Stringing Materials for Your Jewelry Projects

Stringing Materials for Your Jewelry Projects Part I

As a beader, how many different types of stringing materials have you used?


If you already have plenty of jewelry projects in mind, knowing what type of stringing materials could get a little confusing as there are plenty to choose from. In this article, we’ll give you the most common stringing materials and where you could use them for.



  • Memory wire. Strong and can retain the shape of a coil, memory wire is good for wrapping around bracelets. Since it can stretch really long, it will surely fit to wrists of any size. The great thing about this wire is it can be utilized for chokers too. When finishing off the ends, use round nose pliers to make a loop and tie a beaded charm for extra pizzazz.


  • Elastic wire. Ideal for creating stretch bracelets and necklaces, an elastic wire is very easy to use. If you’re done with stringing beads, pull the elastic tight and knot the ends together. Cut off any excess and the knot will be hidden underneath the beads. Elastic wires come in a variety of colors and the thickness is an essential material to use for beginners. If you’re into creating jewelry for kids, then elastic wire is the one for you.


  • Flexible beading wire.  When stringing beads and necklaces, flexible beading wires like Soft Flex®, Beadalon and Tigertail are the most noteworthy choices. They are very flexible like a thread but are a bit stronger. They are mainly useful when utilizing beads with sharp edges as they won’t be able to cut through the material. Sizes usually range from .012 to .024 with the latter as the thickest.


  • Coated Copper Wire. A bit rigid compared to flexible beading wires, this wire can be shaped easily with pliers. Copper coated wire comes in a very thin 34 gauge, which is good for wire knitting, and an 18 gauge, which is used for experimenting with heavy jewelry.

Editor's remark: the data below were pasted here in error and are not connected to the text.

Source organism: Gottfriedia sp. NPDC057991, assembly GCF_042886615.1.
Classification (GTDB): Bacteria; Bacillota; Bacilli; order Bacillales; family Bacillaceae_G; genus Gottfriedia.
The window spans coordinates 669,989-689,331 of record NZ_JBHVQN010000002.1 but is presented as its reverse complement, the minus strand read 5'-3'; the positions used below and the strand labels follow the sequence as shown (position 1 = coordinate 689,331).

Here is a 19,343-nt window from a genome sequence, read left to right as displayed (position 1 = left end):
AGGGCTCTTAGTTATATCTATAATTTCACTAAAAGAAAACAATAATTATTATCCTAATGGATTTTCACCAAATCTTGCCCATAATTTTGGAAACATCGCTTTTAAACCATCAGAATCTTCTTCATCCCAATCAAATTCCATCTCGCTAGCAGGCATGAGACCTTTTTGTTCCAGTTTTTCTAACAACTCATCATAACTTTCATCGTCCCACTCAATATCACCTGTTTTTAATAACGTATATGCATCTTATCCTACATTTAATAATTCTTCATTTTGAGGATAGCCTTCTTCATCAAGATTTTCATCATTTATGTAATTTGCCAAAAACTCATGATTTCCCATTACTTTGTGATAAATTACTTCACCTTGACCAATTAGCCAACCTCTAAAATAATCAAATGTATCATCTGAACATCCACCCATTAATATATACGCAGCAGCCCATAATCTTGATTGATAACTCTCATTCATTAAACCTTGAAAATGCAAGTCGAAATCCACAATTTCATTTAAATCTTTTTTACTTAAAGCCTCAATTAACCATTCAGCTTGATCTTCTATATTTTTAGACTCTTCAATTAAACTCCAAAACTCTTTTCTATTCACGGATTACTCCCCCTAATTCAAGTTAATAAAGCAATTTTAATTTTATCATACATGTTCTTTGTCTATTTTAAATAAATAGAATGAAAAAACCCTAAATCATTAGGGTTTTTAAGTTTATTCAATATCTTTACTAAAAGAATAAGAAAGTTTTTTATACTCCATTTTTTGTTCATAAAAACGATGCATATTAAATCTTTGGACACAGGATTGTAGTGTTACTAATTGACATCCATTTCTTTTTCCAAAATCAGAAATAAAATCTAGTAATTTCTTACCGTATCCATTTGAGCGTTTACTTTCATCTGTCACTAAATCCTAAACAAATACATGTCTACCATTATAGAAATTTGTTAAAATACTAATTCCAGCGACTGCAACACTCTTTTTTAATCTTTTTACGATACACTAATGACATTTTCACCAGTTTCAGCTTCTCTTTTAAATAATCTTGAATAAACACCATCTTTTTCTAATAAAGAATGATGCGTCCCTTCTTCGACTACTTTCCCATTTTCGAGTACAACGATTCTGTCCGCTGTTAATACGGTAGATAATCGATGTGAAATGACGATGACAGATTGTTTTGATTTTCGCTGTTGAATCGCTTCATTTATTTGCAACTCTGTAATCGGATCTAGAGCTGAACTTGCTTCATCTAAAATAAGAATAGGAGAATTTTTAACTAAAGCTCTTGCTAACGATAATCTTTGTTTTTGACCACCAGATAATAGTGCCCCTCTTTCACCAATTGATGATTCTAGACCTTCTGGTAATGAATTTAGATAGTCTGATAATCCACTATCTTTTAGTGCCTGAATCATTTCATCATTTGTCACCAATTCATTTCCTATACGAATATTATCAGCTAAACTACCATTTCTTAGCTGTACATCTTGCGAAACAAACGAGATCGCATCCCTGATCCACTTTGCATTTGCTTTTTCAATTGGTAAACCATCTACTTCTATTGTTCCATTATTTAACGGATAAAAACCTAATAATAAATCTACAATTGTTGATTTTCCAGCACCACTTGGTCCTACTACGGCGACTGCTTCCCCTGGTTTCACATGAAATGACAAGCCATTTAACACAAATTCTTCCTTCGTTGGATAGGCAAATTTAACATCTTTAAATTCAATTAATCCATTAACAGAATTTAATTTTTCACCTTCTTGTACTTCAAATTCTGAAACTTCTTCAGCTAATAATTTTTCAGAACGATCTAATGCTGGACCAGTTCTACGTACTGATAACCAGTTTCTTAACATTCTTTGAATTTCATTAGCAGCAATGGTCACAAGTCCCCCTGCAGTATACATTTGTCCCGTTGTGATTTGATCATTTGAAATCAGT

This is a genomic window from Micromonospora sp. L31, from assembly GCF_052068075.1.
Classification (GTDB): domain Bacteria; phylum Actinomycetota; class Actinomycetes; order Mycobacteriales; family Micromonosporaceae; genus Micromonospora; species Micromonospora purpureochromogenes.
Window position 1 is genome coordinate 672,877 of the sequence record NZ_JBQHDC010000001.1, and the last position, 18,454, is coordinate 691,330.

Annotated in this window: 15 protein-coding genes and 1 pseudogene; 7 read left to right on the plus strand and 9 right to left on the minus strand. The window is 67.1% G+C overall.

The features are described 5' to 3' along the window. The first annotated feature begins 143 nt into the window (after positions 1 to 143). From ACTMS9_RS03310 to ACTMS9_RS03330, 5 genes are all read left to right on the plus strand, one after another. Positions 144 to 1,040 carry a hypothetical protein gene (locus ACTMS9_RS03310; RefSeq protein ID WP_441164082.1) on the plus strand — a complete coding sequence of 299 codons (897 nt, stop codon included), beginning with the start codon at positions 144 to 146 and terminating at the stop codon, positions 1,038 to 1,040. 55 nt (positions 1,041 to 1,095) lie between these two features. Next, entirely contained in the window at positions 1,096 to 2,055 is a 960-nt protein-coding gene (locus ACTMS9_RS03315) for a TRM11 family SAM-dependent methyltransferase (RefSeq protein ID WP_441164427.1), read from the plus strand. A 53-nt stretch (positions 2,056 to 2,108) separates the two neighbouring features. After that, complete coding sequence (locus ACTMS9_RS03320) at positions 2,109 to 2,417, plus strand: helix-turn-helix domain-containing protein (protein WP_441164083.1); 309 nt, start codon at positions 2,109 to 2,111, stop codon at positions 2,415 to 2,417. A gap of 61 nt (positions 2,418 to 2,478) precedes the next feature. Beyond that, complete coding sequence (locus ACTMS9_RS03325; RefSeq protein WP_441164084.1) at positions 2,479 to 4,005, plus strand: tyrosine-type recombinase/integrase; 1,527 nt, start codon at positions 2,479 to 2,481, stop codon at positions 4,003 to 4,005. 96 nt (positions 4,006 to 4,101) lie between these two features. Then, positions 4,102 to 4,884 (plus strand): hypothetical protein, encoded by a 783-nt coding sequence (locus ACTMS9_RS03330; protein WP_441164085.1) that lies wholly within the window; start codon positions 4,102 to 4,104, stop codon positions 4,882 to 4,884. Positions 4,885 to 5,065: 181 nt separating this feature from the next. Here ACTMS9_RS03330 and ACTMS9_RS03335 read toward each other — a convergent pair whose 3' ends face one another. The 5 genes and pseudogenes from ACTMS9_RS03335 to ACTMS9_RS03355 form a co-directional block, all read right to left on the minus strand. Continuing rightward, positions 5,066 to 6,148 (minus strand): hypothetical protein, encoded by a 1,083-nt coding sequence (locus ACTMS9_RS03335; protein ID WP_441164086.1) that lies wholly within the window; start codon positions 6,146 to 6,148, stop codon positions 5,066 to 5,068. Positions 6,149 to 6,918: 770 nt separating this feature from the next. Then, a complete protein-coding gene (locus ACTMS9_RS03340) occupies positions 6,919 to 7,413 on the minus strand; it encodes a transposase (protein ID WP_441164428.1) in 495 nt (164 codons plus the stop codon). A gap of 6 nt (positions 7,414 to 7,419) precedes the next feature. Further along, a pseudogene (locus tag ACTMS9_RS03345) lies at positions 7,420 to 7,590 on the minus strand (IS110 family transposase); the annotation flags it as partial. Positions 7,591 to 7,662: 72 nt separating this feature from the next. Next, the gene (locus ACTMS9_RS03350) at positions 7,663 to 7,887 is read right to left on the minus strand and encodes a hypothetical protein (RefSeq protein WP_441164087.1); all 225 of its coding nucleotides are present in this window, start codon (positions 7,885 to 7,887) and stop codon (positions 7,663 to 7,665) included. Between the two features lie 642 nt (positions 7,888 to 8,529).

• Leather cord. Genuine leather cord remains a popular choice for beaders when stringing large holes. It definitely looks stunning on its own as a necklace when you attach a simple pendant. This material is often used in modern casual jewelry or bohemian style.


  • Faux leather cord. A sturdy material that looks almost identical to leather cord, faux leather cord is perfect for jewelry projects as it still functions even if it gets wet. However, it doesn’t work well in extremely low temperatures. Since a faux leather cord is machine-made, it’s more uniform in size and color than genuine leather cord.


There are plenty of different types of stringing materials on the market but to decide which one to use, you need to think of what you’re stringing. With plenty of jewelry styles, there’s no type of cord or string that can do it all.


This is just part one of our list of stringing materials. Make sure to stay tuned for part two!



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